International Society for Fair Elections and Democracy (ISFED) and Institute for Development of Freedom of Information (IDFI) presented the research on the Judges’ Professional Training System in Georgia.
The research provides an overview of the institutional arrangement of the High School of Justice of Georgia (HSoJ) and main challenges related to its work. The research summarizes distribution of powers between the HSoJ and the High Council of Justice (HCoJ) and identifies a number of problems that exist in HSoJ performance, including initial training, in-service training and training programs.
The regulation governing the formation of the Independent Board of the High School of Justice has a major flaw, mandating the HCoJ with the power (responsibilities) to control activities of the School. The research lays particular emphasis on the need to increase organizational independence of the School, as a crucial requirement for ensuring judicial independence and transparency of judicial appointments.
The research also focuses on admission process and selection of judicial candidates. Another key flaw of the same regulation, is the fact that the School is not authorized to select judicial candidates itself. In addition, the existing legislation does not provide sufficient guarantees for avoiding arbitrary decisions by the HCoJ about announcement of the competition. This creates a serious risk that the Council will make decisions based on its subjective views, as opposed to the interests of justice.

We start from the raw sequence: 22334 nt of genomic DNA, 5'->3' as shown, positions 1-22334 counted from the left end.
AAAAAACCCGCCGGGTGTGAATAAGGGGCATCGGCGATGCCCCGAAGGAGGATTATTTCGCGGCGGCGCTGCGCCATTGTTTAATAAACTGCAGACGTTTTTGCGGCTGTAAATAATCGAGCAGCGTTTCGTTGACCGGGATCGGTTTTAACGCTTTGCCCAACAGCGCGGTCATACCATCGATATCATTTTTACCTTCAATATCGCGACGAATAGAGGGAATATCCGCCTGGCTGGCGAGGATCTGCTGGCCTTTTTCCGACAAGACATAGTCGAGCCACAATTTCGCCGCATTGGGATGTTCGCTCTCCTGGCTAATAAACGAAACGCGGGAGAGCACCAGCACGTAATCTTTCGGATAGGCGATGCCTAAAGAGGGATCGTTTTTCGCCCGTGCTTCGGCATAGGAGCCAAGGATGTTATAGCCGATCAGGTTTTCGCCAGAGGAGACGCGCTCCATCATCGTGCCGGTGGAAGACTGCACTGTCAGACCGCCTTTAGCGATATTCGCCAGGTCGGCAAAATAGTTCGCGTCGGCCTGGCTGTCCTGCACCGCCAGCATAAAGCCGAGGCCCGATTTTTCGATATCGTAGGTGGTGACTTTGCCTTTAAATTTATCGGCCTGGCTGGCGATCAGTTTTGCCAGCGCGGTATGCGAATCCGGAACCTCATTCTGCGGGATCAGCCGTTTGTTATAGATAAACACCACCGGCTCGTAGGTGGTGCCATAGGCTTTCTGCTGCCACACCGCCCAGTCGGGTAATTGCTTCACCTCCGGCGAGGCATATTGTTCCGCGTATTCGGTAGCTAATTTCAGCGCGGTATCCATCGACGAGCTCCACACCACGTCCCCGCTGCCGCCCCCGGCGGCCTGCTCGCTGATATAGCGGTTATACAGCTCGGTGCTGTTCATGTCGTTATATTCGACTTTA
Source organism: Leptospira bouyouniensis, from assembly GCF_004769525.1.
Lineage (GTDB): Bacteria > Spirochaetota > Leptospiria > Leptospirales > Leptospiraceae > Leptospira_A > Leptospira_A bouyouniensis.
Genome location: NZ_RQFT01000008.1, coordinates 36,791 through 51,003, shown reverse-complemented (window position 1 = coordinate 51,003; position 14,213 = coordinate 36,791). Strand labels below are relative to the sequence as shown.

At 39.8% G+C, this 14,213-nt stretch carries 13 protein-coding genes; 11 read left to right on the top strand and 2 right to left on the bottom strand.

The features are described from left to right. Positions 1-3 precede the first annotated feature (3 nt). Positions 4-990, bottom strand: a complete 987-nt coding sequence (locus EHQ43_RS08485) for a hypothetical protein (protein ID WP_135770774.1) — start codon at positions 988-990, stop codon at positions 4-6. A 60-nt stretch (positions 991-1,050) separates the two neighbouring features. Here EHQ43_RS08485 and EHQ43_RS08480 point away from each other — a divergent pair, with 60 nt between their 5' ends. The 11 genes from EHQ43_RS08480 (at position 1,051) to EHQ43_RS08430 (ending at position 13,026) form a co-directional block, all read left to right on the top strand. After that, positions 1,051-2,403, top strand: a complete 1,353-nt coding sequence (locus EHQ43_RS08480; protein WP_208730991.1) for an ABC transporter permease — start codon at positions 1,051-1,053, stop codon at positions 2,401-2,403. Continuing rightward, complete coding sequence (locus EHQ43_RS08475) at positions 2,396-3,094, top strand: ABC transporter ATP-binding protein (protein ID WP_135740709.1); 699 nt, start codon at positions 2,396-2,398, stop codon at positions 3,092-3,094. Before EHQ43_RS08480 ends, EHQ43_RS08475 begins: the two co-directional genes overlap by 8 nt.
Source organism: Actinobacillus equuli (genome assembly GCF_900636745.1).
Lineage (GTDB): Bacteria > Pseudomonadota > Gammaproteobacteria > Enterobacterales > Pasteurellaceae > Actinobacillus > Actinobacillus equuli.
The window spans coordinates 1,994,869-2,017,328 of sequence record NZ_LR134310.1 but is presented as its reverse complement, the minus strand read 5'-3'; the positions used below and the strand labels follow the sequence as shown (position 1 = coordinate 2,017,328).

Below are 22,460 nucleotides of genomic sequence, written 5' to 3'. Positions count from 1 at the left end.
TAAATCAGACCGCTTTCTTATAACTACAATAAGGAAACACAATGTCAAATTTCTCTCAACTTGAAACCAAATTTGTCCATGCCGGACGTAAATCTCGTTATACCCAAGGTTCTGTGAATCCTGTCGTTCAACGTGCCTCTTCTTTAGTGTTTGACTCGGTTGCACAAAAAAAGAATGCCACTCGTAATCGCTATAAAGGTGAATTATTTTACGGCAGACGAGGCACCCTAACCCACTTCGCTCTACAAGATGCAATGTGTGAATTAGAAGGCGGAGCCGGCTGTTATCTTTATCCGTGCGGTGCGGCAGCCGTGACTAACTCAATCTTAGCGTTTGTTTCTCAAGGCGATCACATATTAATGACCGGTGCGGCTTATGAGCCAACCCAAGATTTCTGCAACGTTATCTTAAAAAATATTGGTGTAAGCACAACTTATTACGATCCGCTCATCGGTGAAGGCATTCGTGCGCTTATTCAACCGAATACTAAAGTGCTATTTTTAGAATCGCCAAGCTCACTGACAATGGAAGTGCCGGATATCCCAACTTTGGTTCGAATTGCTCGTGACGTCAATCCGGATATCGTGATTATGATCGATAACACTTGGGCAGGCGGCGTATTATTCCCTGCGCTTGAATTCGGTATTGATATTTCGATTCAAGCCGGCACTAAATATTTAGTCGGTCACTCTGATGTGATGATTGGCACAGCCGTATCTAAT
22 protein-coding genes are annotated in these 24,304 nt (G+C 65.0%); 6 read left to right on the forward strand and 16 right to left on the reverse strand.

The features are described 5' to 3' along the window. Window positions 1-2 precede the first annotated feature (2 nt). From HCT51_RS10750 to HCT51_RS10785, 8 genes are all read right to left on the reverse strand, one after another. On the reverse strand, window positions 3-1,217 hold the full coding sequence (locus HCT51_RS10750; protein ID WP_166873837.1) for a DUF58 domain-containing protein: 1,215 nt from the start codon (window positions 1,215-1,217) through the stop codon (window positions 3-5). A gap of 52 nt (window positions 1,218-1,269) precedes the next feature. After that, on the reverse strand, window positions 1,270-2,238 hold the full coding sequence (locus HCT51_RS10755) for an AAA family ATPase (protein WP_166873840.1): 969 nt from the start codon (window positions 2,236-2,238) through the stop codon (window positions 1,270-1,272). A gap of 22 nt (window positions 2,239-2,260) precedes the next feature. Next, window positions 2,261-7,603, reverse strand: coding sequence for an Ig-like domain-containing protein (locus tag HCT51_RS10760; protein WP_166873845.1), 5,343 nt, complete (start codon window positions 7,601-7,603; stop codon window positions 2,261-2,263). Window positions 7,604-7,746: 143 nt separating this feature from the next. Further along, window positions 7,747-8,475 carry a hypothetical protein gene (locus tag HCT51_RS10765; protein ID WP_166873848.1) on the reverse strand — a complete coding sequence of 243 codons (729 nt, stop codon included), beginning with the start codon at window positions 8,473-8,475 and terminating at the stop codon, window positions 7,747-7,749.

Research findings also indicate that requirements that judicial trainee should meet are flawed;selection criteria, guarantees for reasoned decisions and appealing are not provided in the law, which is problematic. Lack of such legislative guarantees poses the risk of arbitrary actions and biased decisions, which harms the important public interest of staffing the judicial system with qualified, competent and independent judges.
The research suggests that duration of in-service training at the High School of Justice is insufficient for preparing qualified judicial trainees. The existing regulations do not allow judicial trainees to explore deeply issues that are important for effective implementation of judicial functions. The research has also found that the training methodology and the practice of quality assurance and development needs to be further elaborated.
Further, the existing legal framework does not ensure objective and transparent process of staffing of the teachers’ council. Lack of qualification requirements that members of the final examination commission should meet and their selection criteria are also problematic, which provides the independent board with a broad discretion for selection of the 3 members of the commission.
The research also underlines the need to increase the School’s role in appointment of judges, as a crucial requirement for ensuring fair and objective process of judicial appointments.
Problems identified by the research suggest that comprehensive reform of the High School of Justice is needed. Based on international standards and experience, the report presents recommendations for addressing existing flaws and problems.
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